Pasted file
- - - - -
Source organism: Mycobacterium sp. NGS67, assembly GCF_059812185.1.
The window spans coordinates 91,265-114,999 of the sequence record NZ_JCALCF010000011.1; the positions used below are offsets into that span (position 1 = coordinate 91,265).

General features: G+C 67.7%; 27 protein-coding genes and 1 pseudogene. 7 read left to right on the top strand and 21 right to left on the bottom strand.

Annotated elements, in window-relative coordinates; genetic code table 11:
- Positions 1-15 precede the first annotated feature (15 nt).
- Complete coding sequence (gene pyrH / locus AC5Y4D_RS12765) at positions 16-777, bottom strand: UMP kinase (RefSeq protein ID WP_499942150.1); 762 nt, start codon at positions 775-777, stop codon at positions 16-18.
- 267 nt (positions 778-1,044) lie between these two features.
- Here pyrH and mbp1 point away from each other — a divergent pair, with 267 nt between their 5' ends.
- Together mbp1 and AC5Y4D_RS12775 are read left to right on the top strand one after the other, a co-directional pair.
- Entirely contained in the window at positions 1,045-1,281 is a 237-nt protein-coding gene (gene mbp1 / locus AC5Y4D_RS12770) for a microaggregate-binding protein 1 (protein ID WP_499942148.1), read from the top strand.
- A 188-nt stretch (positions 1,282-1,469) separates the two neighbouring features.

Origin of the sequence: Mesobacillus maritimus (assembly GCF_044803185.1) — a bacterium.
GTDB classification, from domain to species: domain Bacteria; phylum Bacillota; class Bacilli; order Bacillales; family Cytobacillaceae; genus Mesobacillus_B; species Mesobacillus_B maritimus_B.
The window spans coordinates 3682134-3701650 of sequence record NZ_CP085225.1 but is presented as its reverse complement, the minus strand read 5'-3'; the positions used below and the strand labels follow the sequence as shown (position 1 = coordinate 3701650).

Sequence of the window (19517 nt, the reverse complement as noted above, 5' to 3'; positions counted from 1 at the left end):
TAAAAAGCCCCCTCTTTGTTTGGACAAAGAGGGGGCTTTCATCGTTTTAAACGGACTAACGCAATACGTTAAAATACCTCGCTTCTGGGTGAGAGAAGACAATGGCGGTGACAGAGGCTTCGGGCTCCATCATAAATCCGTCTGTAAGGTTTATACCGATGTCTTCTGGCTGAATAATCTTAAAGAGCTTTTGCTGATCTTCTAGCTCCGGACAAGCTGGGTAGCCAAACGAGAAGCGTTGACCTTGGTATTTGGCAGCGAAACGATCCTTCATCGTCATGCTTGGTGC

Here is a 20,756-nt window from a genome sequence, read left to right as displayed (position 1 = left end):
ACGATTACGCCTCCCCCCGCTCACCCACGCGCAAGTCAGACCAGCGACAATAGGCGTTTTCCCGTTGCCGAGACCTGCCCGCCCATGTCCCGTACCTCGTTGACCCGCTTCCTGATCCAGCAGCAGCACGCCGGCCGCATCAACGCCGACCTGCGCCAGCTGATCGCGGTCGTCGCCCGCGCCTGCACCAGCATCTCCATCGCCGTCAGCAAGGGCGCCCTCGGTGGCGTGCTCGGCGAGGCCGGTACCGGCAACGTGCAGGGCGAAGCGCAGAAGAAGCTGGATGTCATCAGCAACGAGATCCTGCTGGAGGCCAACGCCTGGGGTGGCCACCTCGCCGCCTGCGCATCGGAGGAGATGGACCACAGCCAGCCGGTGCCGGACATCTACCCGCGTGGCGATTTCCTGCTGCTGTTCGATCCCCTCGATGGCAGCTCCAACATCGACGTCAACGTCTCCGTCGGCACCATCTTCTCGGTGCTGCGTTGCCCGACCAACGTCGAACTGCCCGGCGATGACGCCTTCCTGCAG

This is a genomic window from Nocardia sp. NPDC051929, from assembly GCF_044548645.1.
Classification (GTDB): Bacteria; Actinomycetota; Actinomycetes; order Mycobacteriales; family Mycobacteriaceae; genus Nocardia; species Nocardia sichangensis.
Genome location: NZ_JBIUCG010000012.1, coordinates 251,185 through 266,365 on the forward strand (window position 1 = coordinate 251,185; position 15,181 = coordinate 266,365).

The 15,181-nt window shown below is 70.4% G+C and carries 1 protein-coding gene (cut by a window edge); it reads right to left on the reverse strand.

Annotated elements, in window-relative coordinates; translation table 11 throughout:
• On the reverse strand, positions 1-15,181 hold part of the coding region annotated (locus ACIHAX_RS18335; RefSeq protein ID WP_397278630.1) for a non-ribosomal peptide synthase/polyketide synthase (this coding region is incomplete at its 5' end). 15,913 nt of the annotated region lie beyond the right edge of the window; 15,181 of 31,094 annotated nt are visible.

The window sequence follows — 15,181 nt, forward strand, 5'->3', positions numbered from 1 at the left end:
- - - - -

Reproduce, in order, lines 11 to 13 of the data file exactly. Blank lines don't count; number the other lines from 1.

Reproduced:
- A 188-nt stretch (positions 1,282-1,469) separates the two neighbouring features.

Origin of the sequence: Mesobacillus maritimus (assembly GCF_044803185.1) — a bacterium.
GTDB classification, from domain to species: domain Bacteria; phylum Bacillota; class Bacilli; order Bacillales; family Cytobacillaceae; genus Mesobacillus_B; species Mesobacillus_B maritimus_B.